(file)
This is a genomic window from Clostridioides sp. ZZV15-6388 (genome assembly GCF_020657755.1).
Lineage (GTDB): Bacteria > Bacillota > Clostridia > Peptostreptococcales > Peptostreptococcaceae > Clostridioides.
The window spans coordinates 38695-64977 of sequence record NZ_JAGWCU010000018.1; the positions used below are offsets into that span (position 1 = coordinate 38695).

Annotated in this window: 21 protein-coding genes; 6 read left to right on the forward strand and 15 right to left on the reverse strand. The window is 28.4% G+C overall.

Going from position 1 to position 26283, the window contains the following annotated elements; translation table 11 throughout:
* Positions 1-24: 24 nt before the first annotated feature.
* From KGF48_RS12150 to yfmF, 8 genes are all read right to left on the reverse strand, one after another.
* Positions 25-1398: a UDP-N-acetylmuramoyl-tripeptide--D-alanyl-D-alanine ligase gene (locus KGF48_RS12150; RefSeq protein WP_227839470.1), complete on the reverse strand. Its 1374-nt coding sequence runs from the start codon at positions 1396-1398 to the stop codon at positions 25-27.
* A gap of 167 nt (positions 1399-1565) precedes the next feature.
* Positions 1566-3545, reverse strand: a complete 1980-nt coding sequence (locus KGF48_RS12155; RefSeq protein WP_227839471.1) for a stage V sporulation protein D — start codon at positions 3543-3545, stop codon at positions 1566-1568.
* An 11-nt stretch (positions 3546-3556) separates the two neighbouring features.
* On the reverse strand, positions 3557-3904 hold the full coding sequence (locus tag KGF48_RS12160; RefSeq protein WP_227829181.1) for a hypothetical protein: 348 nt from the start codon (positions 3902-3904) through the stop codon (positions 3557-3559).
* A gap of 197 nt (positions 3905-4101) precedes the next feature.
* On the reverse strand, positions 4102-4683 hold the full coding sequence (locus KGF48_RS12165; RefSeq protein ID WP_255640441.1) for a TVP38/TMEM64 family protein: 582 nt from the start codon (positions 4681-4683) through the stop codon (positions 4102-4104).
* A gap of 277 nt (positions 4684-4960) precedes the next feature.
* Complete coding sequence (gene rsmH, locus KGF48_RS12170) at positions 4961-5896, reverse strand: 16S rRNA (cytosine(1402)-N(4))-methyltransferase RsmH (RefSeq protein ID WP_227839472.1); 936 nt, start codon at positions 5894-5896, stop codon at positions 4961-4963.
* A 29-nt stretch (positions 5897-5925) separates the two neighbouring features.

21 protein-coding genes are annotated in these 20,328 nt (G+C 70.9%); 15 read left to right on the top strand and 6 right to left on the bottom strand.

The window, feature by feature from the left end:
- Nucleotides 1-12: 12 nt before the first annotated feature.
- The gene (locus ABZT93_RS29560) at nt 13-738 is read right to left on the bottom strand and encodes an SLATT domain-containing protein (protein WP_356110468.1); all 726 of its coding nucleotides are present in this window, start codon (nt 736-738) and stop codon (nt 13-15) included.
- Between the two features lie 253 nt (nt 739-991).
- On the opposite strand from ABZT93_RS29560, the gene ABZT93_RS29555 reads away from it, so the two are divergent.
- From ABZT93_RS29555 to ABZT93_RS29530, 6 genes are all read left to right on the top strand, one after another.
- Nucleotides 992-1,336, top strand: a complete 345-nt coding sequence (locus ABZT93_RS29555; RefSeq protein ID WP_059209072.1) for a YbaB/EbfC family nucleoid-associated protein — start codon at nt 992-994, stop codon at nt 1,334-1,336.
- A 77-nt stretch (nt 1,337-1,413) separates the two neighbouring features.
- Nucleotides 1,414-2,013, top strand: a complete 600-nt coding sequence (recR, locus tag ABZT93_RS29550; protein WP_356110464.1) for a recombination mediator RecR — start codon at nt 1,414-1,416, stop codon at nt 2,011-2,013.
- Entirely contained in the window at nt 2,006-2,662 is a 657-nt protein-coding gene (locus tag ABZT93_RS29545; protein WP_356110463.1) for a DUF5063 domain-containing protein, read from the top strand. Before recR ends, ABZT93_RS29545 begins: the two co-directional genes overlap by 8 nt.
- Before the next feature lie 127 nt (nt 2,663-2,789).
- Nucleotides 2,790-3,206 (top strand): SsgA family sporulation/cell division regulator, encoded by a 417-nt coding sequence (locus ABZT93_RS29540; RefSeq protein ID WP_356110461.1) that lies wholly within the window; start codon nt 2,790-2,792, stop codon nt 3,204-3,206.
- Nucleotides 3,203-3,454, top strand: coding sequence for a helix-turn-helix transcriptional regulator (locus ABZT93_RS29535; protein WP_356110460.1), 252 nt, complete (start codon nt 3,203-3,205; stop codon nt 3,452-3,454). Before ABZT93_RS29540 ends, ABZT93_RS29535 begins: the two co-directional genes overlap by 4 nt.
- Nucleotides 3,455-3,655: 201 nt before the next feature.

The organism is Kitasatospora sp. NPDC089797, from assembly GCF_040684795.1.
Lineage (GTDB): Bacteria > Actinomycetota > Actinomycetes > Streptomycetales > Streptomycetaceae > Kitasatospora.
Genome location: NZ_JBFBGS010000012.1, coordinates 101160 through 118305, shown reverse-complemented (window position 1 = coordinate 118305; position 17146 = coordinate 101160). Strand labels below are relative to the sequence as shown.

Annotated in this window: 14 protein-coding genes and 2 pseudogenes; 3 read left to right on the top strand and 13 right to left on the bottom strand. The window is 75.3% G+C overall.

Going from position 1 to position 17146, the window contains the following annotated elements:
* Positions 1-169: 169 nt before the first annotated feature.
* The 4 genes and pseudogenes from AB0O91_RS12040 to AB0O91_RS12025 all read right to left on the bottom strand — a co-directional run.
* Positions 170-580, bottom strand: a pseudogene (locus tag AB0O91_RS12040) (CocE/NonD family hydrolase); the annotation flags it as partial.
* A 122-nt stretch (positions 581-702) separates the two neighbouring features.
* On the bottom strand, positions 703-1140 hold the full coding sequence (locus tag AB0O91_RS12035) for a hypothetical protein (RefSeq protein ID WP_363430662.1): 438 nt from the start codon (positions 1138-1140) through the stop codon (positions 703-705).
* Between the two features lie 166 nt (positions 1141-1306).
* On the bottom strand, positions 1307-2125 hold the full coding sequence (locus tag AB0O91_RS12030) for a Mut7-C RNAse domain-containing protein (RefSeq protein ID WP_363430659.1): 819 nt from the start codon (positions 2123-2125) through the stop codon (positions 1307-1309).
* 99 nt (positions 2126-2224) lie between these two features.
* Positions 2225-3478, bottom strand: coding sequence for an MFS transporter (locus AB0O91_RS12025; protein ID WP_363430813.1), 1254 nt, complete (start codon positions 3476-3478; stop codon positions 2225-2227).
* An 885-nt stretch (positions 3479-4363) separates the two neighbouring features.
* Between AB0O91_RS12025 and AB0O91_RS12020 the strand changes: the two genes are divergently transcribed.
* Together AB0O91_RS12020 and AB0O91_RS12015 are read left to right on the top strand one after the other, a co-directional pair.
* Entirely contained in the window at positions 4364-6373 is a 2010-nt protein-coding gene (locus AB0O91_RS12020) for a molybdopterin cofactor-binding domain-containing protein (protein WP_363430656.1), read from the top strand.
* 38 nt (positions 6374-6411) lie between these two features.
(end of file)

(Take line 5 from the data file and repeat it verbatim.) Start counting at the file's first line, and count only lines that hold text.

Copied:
Going from position 1 to position 26283, the window contains the following annotated elements; translation table 11 throughout: